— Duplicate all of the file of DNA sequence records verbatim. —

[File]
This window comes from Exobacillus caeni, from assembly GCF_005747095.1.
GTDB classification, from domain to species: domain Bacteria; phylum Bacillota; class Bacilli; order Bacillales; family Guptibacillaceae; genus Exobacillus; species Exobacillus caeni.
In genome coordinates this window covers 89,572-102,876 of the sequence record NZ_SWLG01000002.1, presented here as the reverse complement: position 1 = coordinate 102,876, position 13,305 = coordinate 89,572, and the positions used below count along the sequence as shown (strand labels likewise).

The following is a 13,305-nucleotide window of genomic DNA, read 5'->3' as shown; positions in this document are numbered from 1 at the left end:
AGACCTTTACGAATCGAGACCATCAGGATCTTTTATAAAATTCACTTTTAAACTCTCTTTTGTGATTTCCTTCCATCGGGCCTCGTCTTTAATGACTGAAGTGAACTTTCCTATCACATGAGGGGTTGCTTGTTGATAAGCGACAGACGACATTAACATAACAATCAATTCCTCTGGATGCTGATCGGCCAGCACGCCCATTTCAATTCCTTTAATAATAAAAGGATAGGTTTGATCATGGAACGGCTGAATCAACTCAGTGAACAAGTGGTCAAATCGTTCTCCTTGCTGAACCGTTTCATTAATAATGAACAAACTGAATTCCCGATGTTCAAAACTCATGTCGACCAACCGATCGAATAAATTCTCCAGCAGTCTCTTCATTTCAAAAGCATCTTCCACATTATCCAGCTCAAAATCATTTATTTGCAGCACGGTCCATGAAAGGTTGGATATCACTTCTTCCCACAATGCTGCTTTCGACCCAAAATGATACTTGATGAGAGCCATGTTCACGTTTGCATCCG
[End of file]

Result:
This window comes from Exobacillus caeni, from assembly GCF_005747095.1.
GTDB classification, from domain to species: domain Bacteria; phylum Bacillota; class Bacilli; order Bacillales; family Guptibacillaceae; genus Exobacillus; species Exobacillus caeni.
In genome coordinates this window covers 89,572-102,876 of the sequence record NZ_SWLG01000002.1, presented here as the reverse complement: position 1 = coordinate 102,876, position 13,305 = coordinate 89,572, and the positions used below count along the sequence as shown (strand labels likewise).

The following is a 13,305-nucleotide window of genomic DNA, read 5'->3' as shown; positions in this document are numbered from 1 at the left end:
AGACCTTTACGAATCGAGACCATCAGGATCTTTTATAAAATTCACTTTTAAACTCTCTTTTGTGATTTCCTTCCATCGGGCCTCGTCTTTAATGACTGAAGTGAACTTTCCTATCACATGAGGGGTTGCTTGTTGATAAGCGACAGACGACATTAACATAACAATCAATTCCTCTGGATGCTGATCGGCCAGCACGCCCATTTCAATTCCTTTAATAATAAAAGGATAGGTTTGATCATGGAACGGCTGAATCAACTCAGTGAACAAGTGGTCAAATCGTTCTCCTTGCTGAACCGTTTCATTAATAATGAACAAACTGAATTCCCGATGTTCAAAACTCATGTCGACCAACCGATCGAATAAATTCTCCAGCAGTCTCTTCATTTCAAAAGCATCTTCCACATTATCCAGCTCAAAATCATTTATTTGCAGCACGGTCCATGAAAGGTTGGATATCACTTCTTCCCACAATGCTGCTTTCGACCCAAAATGATACTTGATGAGAGCCATGTTCACGTTTGCATCCG